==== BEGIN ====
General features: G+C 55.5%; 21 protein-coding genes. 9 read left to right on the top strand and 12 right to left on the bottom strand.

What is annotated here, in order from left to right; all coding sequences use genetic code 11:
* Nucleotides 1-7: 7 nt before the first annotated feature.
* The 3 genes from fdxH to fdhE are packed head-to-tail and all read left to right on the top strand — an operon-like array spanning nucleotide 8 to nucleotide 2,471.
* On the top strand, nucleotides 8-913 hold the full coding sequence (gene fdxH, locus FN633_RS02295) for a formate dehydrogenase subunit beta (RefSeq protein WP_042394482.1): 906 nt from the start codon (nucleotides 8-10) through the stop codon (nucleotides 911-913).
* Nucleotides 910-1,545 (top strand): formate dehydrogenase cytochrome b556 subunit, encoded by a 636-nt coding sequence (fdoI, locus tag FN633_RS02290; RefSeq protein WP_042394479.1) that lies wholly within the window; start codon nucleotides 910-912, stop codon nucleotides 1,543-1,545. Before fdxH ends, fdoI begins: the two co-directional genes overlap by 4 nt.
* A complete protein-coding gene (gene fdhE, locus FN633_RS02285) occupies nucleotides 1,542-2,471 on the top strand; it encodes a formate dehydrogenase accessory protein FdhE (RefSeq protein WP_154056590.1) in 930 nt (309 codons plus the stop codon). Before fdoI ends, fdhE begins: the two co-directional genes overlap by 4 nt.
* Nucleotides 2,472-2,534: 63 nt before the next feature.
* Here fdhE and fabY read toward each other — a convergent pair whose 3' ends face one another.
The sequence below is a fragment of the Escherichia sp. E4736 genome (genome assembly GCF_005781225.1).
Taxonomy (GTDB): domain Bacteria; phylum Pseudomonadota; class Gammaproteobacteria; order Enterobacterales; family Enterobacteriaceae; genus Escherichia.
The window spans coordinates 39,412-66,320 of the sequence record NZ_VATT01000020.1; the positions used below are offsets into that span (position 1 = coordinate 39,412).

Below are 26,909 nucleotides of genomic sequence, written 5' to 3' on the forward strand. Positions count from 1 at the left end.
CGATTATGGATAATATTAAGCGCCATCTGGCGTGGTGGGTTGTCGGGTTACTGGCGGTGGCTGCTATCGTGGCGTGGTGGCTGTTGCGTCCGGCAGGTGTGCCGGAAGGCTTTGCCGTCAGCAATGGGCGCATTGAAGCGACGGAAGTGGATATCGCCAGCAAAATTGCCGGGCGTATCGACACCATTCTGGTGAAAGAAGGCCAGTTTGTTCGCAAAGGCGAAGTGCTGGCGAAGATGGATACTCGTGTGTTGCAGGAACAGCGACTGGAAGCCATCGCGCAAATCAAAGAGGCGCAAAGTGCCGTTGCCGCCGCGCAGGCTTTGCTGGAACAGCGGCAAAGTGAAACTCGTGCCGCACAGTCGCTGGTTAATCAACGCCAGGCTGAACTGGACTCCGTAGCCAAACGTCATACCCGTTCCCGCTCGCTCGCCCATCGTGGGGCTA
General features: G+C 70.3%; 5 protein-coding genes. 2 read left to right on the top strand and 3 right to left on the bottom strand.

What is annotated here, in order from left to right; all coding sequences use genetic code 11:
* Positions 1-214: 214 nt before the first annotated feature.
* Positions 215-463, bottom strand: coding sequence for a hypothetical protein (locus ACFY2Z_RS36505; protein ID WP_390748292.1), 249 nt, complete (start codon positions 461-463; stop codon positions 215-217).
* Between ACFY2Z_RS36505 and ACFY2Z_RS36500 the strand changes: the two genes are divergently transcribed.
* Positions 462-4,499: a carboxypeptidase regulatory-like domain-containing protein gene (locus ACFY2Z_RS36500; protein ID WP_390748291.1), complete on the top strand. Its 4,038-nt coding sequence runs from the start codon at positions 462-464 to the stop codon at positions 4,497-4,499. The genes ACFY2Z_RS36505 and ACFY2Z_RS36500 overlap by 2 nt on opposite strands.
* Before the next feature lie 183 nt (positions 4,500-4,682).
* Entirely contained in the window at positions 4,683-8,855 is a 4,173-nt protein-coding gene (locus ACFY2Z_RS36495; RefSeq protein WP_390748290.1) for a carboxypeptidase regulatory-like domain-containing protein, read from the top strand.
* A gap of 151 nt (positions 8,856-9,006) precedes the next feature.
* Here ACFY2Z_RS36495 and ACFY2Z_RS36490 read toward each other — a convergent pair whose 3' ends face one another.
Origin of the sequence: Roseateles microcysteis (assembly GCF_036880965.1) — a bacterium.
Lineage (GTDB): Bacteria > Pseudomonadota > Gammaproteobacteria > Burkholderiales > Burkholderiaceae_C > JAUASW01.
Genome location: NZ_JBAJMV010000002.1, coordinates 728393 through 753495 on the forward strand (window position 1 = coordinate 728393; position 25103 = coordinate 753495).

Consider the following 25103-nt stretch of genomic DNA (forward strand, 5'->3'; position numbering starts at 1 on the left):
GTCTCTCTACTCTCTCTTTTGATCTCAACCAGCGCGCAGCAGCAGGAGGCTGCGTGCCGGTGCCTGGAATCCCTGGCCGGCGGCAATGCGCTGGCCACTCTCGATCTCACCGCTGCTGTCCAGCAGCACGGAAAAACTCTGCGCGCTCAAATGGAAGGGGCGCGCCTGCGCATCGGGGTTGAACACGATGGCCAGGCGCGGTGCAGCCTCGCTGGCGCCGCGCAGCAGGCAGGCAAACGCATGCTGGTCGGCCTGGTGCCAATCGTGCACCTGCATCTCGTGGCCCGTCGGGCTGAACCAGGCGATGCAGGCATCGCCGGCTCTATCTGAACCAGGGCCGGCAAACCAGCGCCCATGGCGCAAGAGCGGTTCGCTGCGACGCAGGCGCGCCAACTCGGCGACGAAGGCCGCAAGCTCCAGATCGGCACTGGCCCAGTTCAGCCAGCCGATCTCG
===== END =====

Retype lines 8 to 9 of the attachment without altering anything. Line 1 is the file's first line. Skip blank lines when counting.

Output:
* Nucleotides 2,472-2,534: 63 nt before the next feature.
* Here fdhE and fabY read toward each other — a convergent pair whose 3' ends face one another.